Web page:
add_opt SLOT "boolean option" s "" slot

TOKEN=""
TOKEN_func()  { [ "${1:-""}" ] && TOKEN="$2"; }      # callback for TOKEN option
add_opt TOKEN "this option takes a value" t n token number

add_std_opts     # define the standard options --help etc:

TEMP=$(call_getopt "$@") || exit 1
eval set -- "$TEMP" # just as with getopt(1)

# remove the options from the command line
process_opts "$@" || shift "$?"

echo "SLOT=$SLOT"
echo "TOKEN=$TOKEN"
echo "args=$@"

Here, all information about each option is defined in one place making for much easier authoring and maintenance. A lot of the dirty work is handled automatically and standards are obeyed as in getopt(1) - because it calls getopt for you.

It's written and tested on Linux where getopt(1) supports long options. For portability, it tests the local getopt(1) at runtime and if it finds an non-GNU one (ie one that does not return 4 for getopt --test) it only processes short options. It does not use the bash builtin getopts(1) command. -bhepple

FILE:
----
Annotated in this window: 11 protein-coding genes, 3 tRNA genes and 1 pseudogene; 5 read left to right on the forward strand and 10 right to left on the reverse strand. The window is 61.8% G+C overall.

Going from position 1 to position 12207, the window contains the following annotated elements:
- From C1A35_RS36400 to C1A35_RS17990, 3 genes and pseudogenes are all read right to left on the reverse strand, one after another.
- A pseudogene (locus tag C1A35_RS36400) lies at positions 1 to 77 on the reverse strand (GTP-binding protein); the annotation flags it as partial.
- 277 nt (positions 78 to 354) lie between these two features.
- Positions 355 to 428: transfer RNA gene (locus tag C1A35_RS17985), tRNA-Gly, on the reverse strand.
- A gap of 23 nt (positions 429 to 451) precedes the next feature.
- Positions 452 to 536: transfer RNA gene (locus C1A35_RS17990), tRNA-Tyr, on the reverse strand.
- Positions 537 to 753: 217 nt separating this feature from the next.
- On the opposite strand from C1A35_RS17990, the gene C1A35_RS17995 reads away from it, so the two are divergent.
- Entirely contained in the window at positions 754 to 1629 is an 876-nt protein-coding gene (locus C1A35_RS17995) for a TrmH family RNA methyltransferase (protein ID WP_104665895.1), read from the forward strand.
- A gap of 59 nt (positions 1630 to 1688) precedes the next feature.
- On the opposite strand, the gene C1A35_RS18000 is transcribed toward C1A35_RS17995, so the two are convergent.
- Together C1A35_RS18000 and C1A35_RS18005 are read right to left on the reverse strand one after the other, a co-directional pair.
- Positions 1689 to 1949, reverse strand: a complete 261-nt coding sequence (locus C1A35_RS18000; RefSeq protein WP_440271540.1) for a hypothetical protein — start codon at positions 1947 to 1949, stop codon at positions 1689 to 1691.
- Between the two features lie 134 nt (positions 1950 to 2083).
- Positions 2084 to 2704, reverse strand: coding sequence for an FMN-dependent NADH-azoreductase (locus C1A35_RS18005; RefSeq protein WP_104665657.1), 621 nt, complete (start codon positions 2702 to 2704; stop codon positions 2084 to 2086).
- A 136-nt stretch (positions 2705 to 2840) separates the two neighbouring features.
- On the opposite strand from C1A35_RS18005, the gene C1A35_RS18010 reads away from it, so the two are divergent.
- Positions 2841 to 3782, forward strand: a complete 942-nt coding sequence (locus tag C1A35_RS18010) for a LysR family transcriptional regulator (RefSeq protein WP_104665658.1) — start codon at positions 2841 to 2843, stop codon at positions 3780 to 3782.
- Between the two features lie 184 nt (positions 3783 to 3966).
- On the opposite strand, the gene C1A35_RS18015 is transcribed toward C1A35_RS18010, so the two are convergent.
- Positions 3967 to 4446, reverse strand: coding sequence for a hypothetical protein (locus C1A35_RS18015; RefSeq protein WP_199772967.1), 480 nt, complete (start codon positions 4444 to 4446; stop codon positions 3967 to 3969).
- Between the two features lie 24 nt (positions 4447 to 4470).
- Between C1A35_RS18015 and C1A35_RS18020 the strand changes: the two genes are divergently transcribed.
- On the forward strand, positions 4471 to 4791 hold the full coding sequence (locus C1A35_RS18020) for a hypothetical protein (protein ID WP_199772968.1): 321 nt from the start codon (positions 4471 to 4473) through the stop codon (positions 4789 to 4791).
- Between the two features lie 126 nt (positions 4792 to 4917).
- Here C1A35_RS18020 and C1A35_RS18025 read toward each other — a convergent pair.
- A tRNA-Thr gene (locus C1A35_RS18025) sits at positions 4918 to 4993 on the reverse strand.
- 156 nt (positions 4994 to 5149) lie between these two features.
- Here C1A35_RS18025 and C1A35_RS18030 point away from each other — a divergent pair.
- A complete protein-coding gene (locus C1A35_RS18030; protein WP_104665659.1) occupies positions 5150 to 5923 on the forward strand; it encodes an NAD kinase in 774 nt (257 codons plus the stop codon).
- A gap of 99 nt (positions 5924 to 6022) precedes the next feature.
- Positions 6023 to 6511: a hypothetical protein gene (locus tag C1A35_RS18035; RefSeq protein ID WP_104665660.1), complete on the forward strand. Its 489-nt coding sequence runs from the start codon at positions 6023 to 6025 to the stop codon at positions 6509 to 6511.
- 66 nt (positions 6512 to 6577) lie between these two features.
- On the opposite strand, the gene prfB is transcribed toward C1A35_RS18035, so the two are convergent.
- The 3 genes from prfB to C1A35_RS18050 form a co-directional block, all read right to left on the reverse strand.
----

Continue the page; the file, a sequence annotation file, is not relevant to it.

Rearranging arguments

If you want to mix flags and arguments here's a function to rearrange all options to place flags first. Use before doing your normal getopts parsing.

   1 arrange_opts() {
   2     local flags args optstr=$1
   3     shift
   4 
   5     while (($#)); do
   6         case $1 in
   7             --) args+=("$@")
   8                 break;
   9                 ;;
  10             -*) flags+=("$1")
  11                 if [[ $optstr == *"${1: -1}:"* ]]; then
  12                     flags+=("$2")
  13                     shift
  14                 fi
  15                 ;;
  16             * ) args+=("$1")
  17                 ;;
  18         esac
  19         shift
  20     done
  21     OPTARR=("${flags[@]}" "${args[@]}")
  22 }
  23 
  24 example() {
  25     local OPTIND OPTARR optstring=ab:cd
  26 
  27     printf 'before arrange:'
  28     printf '<%s>' "$@"
  29     echo
  30 
  31     arrange_opts "$optstring" "$@"
  32     set -- "${OPTARR[@]}"
  33 
  34     printf 'after  arrange:'
  35     printf '<%s>' "$@"
  36     printf \\n\\n
  37 
  38     printf flag:arg\\n
  39 
  40     OPTIND=1
  41     while getopts "$optstring" opt; do
  42         case $opt in
  43             a|c|d) printf        %s\\n "$opt"    ;;
  44             b    ) printf      b:%s\\n "$OPTARG" ;;
  45             \?   ) printf badopt:%s\\n "$OPTARG" ;;
  46             :    ) printf  noarg:%s\\n "$OPTARG" ;;
  47             *    ) printf    wtf:%s\\n "$opt"    ;;
  48         esac
  49     done
  50     shift $((OPTIND-1))
  51 
  52     printf \\nargs:
  53     printf '<%s>' "$@"
  54     echo
  55 }
  56 
  57 example -ad foo -b bar baz

ComplexOptionParsing (last edited 2014-07-15 17:55:25 by 191)